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Jensen, Merrill (ed.) / Ratification of the Constitution by the states: Delaware, New Jersey, Georgia, Connecticut

V. Commentaries on the Constitution, 13 November 1787-7 January 1788,   pp. 456-534

Page 467

Your letter has more of insinuation than reason, more plausibility
than fact, and merits an answer from NOBODY.
P.S. The foregoing, having been written in haste, should anything
illiberal have escaped my pen, I sincerely ask your pardon, for altho
there appears nothing laudable in your line of conduct, yet, as it
was a great stride towards fame (tho I fear a leap in the dark), it
merits some palliation, but between you and that City is a great
gulf, a purgatory, and Father Dominic is severe and will exact the
uttermost farthing; and his fees of office rise or fall in a certain ratio
with the crime committed and magnitude of the object in view to
be obtained.
Had you, sir, acquiesced with your brethren in Convention, you
could have claimed no more than a proportionable share of the merit
and thanks due from the public to that respectable body. That pro-
portion being too small to satisfy your ambition, you have stepped
aside upon an eminence higher than Etna, where you are now viewed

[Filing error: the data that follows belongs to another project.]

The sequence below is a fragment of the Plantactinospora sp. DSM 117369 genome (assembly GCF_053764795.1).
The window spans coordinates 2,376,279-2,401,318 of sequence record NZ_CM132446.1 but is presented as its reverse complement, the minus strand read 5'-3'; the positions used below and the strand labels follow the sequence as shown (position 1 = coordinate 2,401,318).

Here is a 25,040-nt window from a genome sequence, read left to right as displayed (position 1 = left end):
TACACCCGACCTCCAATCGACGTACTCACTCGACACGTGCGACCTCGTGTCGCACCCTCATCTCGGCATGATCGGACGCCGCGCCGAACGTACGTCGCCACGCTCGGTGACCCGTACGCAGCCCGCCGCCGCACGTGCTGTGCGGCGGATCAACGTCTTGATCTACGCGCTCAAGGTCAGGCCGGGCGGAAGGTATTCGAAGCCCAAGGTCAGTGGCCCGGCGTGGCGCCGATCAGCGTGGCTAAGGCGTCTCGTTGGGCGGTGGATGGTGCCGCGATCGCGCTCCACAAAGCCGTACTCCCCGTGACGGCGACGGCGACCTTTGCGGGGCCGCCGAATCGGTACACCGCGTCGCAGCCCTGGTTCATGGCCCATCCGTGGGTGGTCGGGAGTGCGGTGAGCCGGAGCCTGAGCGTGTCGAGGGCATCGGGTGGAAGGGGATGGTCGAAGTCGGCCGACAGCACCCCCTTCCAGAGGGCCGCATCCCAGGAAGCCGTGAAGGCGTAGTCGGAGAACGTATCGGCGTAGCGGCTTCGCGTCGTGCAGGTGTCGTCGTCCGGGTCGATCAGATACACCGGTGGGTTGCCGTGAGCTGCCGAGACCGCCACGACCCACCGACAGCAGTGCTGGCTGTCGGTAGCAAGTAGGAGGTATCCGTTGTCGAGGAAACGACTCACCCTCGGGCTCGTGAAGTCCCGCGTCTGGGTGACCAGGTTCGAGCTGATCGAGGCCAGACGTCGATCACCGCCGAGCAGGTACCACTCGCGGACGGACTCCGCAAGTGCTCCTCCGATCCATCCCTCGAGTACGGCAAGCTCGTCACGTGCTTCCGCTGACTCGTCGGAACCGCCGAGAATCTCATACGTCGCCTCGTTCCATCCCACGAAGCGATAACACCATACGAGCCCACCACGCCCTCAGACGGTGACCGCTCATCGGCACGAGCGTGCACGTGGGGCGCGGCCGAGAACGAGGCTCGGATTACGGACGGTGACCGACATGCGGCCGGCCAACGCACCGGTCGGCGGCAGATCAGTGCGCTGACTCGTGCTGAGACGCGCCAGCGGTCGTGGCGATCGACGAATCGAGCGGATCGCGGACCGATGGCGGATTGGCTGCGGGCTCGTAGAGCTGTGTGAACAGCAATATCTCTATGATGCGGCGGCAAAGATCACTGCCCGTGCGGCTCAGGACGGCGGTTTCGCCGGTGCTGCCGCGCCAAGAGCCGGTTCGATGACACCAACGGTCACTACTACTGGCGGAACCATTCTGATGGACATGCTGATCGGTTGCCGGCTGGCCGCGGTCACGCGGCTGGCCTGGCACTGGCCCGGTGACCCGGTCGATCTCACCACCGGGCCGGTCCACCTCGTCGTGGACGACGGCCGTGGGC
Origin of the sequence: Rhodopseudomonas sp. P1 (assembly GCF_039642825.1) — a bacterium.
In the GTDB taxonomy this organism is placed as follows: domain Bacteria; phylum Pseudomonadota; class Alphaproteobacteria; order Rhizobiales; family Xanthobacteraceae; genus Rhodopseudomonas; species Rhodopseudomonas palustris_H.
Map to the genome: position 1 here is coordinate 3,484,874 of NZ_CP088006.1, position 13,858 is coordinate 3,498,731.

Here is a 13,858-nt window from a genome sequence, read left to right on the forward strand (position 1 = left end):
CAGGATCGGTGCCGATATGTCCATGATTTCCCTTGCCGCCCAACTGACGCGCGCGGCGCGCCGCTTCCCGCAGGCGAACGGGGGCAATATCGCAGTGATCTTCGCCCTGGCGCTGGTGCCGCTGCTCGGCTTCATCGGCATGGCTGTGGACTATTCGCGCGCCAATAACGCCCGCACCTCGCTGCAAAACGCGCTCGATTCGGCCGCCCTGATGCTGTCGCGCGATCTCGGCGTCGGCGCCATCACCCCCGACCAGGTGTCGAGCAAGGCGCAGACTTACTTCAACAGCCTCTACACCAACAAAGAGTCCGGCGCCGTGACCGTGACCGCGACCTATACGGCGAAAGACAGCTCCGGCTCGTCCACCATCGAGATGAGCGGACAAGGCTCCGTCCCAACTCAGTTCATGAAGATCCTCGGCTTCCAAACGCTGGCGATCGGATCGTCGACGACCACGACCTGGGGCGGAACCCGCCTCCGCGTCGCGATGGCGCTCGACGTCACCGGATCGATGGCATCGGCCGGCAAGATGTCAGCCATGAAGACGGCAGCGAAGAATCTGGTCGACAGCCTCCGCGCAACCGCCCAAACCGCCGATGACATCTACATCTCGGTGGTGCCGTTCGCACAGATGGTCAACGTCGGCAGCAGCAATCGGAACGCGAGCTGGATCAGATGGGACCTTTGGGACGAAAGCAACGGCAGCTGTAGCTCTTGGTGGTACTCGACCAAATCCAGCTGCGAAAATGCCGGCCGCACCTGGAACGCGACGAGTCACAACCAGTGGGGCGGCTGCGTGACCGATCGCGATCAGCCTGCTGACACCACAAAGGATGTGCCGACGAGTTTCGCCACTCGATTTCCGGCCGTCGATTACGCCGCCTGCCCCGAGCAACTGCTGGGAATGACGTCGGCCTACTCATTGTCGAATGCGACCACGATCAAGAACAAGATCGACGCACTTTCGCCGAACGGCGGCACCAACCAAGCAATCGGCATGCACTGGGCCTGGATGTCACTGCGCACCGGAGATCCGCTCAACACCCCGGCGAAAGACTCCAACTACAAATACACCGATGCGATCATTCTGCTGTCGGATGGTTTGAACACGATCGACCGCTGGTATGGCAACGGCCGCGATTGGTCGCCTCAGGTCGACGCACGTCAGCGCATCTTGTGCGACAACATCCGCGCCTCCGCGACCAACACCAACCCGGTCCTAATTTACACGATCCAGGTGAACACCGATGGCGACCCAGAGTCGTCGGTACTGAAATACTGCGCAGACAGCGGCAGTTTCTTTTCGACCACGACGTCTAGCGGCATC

by those nations, who, possessing some traces in their government to
which perchance our new Constitution bore some little resemblance,
are your principal reasons for rejecting the same, from which emi-
nence methinks I hear you saying,
"I'll rail, I'll rant, I'll stamp, I'll sware,
"And all this I will do, because I dare."
1. Gerry's letter to the Massachusetts General Court was addressed to Samuel
Adams, President of the Senate, and James Warren, Speaker of the House of Repre-
sentatives (CC:227).
Philanthrop: To the People
American Mercury, 19 November
The new proposed Constitution being a system of great magnitude
and general discussion as well as of universal concern, every individ-
ual has an undoubted right to offer his sentiments upon a subject
so interesting to the community at large, tho sorry indeed I am to
discover occasion for further incentives to stimulate the people to
adopt, with heart and hand, a system so salutary and so conducive to
public welfare, and more than sorry am I that my abilities are not
equal to the task of portraying the base designs and wicked machi-
nations of some of its opposers. None but those destitute of honor
and devoid of every spark of sensibility could have the audacity to
propagate groundless innuendoes, with a view to impose on the gen-
erous credulity of weak minds, and thereby, if possible, produce
anarchy and confusion in the state. Much pains is daily taken by
artful misanthropists to evince that the adoption of the new Consti-
tution will deprive the people of all liberty, alleging that the grand

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